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The Ex-Im Charter Debate and U.S. National Security

The Ex-Im Charter Debate and U.S. National Security

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On September 30, 2014, the charter for the Export-Import Bank of the United States (Ex-Im) is set to expire and right now politics are playing with a vital tool of American economic and national security –  the future of Ex-Im hangs in the balance.

Established in 1934 with the mission of facilitating sales of U.S. exporters to international buyers, Ex-Im provides crucial support to export-reliant U.S. businesses in the form of loans, loan guarantees, and insurance. Its key role is to remove the credit-riskiness inherent in any international sale by assuming the risk of default by a foreign buyer, encouraging companies to do more business and keeping them competitive in the international marketplace. While large manufacturers like Boeing, Caterpillar, and General Electric are often viewed as the biggest beneficiaries of Ex-Im support, it also provides an essential role for small businesses who otherwise could not afford the riskiness of doing global business.

Those who oppose renewing Ex-Im’s charter argue it is an example of crony capitalism that allows the government to pick winners and losers, in the process filling a role that should be left to the private sector. Joking references to its role as the “Bank of Boeing” underscore the perception that it serves the interests of the big and powerful at the expense of taxpayers and small business.

A closer look reveals many of these worries are misguided and allowing Ex-Im to shut down will cost the U.S. thousands of jobs as well as economic security and competitiveness. Ex-Im’s ability to borrow at U.S. Treasury interest rates allows it to operate at a profit from the fees and interest payments it collects from foreign buyers, and its near-spotless default rate of 1.5% has meant no cost to taxpayers. A look at its financial figures also reveals that its perception as a form of corporate welfare for behemoths like Boeing and GE are largely overblown. According to David Ickert, Vice President of Finance for Air Tractor:

 “The Export-Import Bank is essential to exports of U.S. products. For instance, in FY2011, Ex-Im was involved with 3,751 transactions that supported nearly $42 billion in exports from more than 3,600 U.S. companies. Of those transactions, 3,247 – 87% – were with small-business exporters. All of those transactions added up to $6 billion in Ex-Im financing in FY2011. The Ex-Im Bank Pays for itself (through the fees it charges to foreign buyers) and – above and beyond that – returns money to the U.S. treasury. From 2006 to 2010, Ex-Im Bank returned $3.4 billion to the Treasury…Exports have definitely meant jobs in this rural part of Texas, and Ex-Im Bank has helped us provide the export financing to increase our exports and break into new markets.”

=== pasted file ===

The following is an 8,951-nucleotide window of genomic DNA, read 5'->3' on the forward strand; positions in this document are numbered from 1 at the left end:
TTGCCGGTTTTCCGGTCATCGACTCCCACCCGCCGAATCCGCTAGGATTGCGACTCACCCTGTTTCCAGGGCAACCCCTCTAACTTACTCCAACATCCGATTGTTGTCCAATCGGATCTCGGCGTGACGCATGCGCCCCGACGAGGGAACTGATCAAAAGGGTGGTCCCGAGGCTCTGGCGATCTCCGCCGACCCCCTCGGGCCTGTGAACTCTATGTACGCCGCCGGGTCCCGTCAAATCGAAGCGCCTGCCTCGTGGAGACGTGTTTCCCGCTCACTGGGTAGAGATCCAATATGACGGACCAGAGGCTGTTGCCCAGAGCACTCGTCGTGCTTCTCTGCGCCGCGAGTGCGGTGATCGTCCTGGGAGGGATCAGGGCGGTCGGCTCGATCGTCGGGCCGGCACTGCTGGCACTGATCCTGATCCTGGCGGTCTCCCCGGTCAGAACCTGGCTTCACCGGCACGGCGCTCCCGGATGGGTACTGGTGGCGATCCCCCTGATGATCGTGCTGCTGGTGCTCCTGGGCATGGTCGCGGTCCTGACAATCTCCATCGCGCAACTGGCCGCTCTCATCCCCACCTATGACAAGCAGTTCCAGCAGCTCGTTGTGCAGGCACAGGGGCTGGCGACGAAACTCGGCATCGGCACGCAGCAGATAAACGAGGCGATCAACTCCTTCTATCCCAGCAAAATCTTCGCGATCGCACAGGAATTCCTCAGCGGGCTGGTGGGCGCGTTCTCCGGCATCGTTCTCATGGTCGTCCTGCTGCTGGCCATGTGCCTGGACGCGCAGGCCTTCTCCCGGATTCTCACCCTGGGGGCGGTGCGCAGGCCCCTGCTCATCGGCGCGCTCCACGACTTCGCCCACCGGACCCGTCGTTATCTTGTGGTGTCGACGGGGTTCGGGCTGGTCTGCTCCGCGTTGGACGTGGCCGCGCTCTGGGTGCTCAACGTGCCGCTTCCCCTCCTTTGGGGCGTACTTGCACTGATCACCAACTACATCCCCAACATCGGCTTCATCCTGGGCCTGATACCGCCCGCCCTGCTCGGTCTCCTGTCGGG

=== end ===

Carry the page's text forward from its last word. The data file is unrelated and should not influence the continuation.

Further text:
Tony Bennett, President of the Texas Association of Manufacturers has also chimed in on the debate.

“Even in the case of large companies that might benefit from Ex-Im, those large companies support thousands of vendors and suppliers across the state of Texas and across the U.S. economy that feed into the host plant. It’s a trickle-down economy, and when you start threatening exports even for the large companies, you’re going to hurt the economy all the way down the staircase.”

At a time when the U.S. is on the verge of completing two of the biggest free-trade deals in history, it seems obvious that Ex-Im has the potential to play a vital role for businesses looking to go global. Ex-Im’s demise means exporting companies will often be forced to require up-front or extremely short term repayment, and in the extremely competitive global market, buyers will simply go elsewhere. With just about every other developed nation providing some form of public financing to encourage exports, it makes little sense to put the U.S. at such a distinct disadvantage.

Studies have shown a strong link between free trade and peace among nations, and the current TPP and TTIP negotiations should be viewed in this light. TTIP will allow Europe to break its energy dependence on Russia, while TPP will signal the U.S. commitment to its allies who are increasingly worried about a suddenly aggressive China. The military utilizes technology produced around the world, and as our current reliance on Russian-made engines to power our space launches illustrates, it is a matter of national security that we have a multitude of reliable trading partners in the event of unexpected geopolitical crises. We live in a world where power is no longer simply a reflection of military might, and our robust economy and competitiveness in the world are assets we cannot afford to take lightly.

American Security Project, along with over 800 other chambers, companies, and association of varying sizes, sectors, and regions, has signed onto a letter drafted by the U.S. Chamber of Commerce  in conjunction with the National Association of Manufacturers urging Congress to renew Ex-Im’s charter (featured below). For the sake of our future economic security, let’s hope Congress gets the message.

FINAL NAM Chamber Joint Ex Im Letter with signatories



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